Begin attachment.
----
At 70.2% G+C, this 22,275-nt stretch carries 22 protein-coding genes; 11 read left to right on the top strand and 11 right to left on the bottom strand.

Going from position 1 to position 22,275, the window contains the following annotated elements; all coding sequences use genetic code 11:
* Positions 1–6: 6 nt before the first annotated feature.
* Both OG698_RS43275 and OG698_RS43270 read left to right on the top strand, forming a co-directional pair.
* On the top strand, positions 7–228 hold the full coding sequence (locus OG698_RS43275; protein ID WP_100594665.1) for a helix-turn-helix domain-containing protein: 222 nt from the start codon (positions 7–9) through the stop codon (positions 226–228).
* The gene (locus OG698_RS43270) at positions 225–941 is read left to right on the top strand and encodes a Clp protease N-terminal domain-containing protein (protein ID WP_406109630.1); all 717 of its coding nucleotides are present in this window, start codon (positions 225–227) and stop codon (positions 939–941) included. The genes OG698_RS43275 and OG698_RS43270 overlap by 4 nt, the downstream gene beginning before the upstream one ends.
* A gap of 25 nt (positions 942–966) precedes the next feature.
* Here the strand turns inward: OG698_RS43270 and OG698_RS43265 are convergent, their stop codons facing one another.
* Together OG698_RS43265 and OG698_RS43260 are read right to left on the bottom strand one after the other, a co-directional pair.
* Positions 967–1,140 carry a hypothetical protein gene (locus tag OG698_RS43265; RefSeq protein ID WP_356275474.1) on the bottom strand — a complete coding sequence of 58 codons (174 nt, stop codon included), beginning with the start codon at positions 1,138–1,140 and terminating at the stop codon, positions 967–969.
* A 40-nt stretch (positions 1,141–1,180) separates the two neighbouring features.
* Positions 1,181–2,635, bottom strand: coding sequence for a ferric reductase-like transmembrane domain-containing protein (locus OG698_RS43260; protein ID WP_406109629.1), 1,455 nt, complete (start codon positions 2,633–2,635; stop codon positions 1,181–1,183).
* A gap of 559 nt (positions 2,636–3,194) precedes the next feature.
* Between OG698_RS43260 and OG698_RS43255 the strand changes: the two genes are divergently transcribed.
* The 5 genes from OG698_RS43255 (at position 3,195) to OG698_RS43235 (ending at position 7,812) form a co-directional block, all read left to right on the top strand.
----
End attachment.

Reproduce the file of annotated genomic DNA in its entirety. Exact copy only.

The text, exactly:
At 70.2% G+C, this 22,275-nt stretch carries 22 protein-coding genes; 11 read left to right on the top strand and 11 right to left on the bottom strand.

Going from position 1 to position 22,275, the window contains the following annotated elements; all coding sequences use genetic code 11:
* Positions 1–6: 6 nt before the first annotated feature.
* Both OG698_RS43275 and OG698_RS43270 read left to right on the top strand, forming a co-directional pair.
* On the top strand, positions 7–228 hold the full coding sequence (locus OG698_RS43275; protein ID WP_100594665.1) for a helix-turn-helix domain-containing protein: 222 nt from the start codon (positions 7–9) through the stop codon (positions 226–228).
* The gene (locus OG698_RS43270) at positions 225–941 is read left to right on the top strand and encodes a Clp protease N-terminal domain-containing protein (protein ID WP_406109630.1); all 717 of its coding nucleotides are present in this window, start codon (positions 225–227) and stop codon (positions 939–941) included. The genes OG698_RS43275 and OG698_RS43270 overlap by 4 nt, the downstream gene beginning before the upstream one ends.
* A gap of 25 nt (positions 942–966) precedes the next feature.
* Here the strand turns inward: OG698_RS43270 and OG698_RS43265 are convergent, their stop codons facing one another.
* Together OG698_RS43265 and OG698_RS43260 are read right to left on the bottom strand one after the other, a co-directional pair.
* Positions 967–1,140 carry a hypothetical protein gene (locus tag OG698_RS43265; RefSeq protein ID WP_356275474.1) on the bottom strand — a complete coding sequence of 58 codons (174 nt, stop codon included), beginning with the start codon at positions 1,138–1,140 and terminating at the stop codon, positions 967–969.
* A 40-nt stretch (positions 1,141–1,180) separates the two neighbouring features.
* Positions 1,181–2,635, bottom strand: coding sequence for a ferric reductase-like transmembrane domain-containing protein (locus OG698_RS43260; protein ID WP_406109629.1), 1,455 nt, complete (start codon positions 2,633–2,635; stop codon positions 1,181–1,183).
* A gap of 559 nt (positions 2,636–3,194) precedes the next feature.
* Between OG698_RS43260 and OG698_RS43255 the strand changes: the two genes are divergently transcribed.
* The 5 genes from OG698_RS43255 (at position 3,195) to OG698_RS43235 (ending at position 7,812) form a co-directional block, all read left to right on the top strand.